Cat Scratch Disease And Cat Scratches

Cat scratch disease is pretty rare in healthy people. However, it will sometimes develop if a person has a weakened immune system, or if the scratch is deep.

The information on this page isn't medical advice. If you have any concerns after being scratched by a cat, please seek qualified medical advice immediately.

Cat Scratch Disease

1) What is it?

picture of cat showing cat claw

It's an infection caused by a bacterium that's carried in the cat's saliva (and transmitted to the cat's claws when he washes himself). Therefore, it can also be transmitted by a cat bite, or by a cat licking a wound on your skin.

For further information on cat bites, click here.

2) Symptoms

A few days after the scratch or bite, a small bump or blister usually appears by the wound. It generally isn't painful, and is often mistaken for an insect bite. This is the site from which the bacteria enter the body. A week or two later, the lymph nodes nearest the scratch site swell up, because the infection has spread to them. Other symptoms at this stage may include:

  • Headache
  • Tiredness
  • Loss of appetite
  • Sore throat
  • High temperature

3) Treatment

The disease often goes away on its own. In most healthy people, their immune system will effectively deal with it. Over-the-counter medication may help to relieve the fever and pain in the lymph nodes. Antibiotics may be prescribed in more serious cases. If you have any concerns, please consult your doctor.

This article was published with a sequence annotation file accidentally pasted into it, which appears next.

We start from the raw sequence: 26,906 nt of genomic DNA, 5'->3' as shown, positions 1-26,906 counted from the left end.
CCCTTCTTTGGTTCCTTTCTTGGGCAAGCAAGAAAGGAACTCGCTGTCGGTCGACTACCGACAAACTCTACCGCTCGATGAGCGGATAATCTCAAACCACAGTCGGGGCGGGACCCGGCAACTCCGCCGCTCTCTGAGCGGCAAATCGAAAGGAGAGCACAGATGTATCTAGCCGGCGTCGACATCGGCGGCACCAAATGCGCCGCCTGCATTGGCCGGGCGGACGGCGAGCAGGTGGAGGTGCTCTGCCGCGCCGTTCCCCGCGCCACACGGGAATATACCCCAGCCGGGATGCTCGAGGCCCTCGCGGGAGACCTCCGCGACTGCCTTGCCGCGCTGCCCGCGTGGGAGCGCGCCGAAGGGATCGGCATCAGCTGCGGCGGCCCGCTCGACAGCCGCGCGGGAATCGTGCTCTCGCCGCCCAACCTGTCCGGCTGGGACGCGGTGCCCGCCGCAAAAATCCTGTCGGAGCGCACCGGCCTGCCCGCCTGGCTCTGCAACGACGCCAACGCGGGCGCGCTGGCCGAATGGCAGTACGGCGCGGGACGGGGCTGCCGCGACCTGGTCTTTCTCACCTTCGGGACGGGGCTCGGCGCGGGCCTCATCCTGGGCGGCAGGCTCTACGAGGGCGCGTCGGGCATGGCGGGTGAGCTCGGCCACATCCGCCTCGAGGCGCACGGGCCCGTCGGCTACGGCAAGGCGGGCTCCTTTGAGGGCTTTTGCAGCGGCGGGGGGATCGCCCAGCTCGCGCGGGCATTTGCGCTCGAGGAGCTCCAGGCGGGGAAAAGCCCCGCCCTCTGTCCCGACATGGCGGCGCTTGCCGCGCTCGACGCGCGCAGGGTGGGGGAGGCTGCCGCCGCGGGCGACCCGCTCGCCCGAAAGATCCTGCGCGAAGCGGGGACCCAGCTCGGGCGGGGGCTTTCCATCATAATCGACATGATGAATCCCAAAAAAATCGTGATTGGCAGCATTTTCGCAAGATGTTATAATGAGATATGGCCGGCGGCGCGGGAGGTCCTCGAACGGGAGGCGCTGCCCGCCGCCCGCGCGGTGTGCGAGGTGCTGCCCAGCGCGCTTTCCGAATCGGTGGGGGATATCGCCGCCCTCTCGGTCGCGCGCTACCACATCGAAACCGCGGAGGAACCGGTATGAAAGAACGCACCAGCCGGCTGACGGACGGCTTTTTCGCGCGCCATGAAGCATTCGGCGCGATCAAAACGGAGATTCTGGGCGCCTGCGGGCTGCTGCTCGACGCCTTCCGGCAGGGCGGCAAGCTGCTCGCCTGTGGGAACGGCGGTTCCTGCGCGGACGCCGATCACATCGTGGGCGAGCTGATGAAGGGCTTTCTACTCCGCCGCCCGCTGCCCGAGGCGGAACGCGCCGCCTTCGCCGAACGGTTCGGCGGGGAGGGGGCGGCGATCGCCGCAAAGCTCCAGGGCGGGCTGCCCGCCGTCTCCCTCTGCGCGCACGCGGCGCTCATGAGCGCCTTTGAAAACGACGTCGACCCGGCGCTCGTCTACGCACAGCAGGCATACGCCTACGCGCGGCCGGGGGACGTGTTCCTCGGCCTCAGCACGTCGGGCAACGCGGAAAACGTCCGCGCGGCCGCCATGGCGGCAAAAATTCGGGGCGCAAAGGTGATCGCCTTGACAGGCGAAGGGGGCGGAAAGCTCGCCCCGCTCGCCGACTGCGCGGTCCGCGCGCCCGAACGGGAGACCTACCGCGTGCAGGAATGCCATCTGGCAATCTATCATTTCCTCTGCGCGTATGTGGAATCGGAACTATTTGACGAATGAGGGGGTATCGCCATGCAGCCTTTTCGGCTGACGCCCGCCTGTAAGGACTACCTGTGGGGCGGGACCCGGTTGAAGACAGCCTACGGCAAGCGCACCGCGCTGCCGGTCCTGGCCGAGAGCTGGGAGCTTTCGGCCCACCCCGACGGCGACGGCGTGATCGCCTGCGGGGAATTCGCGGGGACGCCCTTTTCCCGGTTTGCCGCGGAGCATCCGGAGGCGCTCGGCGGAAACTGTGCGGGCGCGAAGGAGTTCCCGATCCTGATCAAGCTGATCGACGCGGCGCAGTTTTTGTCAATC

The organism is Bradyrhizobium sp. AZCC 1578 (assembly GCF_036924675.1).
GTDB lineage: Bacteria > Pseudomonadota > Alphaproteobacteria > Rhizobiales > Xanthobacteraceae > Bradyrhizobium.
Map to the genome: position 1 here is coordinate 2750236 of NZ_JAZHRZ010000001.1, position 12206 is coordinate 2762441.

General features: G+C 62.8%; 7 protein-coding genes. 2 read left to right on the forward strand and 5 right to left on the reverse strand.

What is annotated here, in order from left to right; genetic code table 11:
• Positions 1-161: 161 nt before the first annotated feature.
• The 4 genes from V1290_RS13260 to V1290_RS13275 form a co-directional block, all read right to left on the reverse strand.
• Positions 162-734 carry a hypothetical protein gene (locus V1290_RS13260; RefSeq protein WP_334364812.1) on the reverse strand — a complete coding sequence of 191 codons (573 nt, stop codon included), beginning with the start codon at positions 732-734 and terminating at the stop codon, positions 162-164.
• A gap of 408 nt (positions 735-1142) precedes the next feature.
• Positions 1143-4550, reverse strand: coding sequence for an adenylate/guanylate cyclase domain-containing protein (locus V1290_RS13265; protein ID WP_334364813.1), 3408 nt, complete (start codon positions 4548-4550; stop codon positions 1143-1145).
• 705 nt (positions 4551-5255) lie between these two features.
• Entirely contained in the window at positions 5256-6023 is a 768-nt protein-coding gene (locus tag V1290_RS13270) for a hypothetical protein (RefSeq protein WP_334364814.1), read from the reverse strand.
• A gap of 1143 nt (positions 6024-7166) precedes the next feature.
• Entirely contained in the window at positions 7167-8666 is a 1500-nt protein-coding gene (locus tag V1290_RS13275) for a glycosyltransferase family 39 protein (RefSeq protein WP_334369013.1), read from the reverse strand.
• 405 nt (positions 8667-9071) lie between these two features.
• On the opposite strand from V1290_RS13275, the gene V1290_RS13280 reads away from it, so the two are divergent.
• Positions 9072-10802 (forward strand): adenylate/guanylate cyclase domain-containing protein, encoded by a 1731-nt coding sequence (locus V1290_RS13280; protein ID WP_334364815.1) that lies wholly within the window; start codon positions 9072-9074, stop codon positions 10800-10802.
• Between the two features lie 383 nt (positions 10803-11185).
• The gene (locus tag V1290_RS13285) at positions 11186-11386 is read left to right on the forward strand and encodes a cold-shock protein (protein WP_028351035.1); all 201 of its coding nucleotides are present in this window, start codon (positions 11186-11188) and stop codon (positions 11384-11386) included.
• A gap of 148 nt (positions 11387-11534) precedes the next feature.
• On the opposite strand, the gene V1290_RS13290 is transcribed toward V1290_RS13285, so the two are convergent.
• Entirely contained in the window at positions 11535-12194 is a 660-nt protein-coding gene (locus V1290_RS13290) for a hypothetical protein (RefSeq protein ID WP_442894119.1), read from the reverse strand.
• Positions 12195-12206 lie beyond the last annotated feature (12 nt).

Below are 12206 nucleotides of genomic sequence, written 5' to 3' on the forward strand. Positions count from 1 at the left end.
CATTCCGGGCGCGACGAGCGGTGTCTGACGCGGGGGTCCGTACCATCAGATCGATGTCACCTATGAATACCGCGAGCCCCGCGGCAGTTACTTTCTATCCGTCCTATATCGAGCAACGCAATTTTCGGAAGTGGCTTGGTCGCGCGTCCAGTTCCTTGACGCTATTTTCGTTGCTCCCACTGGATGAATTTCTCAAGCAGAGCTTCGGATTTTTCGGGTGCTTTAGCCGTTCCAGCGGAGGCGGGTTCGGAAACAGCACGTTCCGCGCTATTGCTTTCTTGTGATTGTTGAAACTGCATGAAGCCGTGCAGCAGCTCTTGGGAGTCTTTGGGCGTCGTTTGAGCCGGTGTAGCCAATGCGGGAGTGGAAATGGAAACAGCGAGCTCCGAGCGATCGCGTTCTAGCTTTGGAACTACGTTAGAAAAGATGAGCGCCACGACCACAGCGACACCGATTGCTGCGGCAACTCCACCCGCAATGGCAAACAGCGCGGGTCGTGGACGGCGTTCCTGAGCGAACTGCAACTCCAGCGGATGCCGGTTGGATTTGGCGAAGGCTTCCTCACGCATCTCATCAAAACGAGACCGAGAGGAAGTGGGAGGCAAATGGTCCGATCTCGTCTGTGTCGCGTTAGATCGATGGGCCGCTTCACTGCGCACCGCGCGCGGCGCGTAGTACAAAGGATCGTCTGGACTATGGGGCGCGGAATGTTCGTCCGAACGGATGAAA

Treating Cat Scratches

To reduce the risk of infection, the wound should be cleaned as soon as possible, using clean water and soap. This should be done even for very small scratches.

picture of cute tortie cat face There's some controversy as to whether you should apply an antiseptic cream or hydrogen peroxide following cleaning with soap and water; there is some concern that these substances may damage skin tissue and actually impede the healing process. Your doctor can advise you further.

After cleaning, cover the wound with a non-stick, sterile dressing material. If you have any concerns about the wound, seek medical advice as soon as possible.

I worked in a cat rescue center for three years, and during that time was scratched literally hundreds of times. All I've ever done is clean my skin with soap and water, and applied a band aid or non-stick dressing to the bigger wounds. I've never got an infection or suffered any long-term problems from cat scratches.

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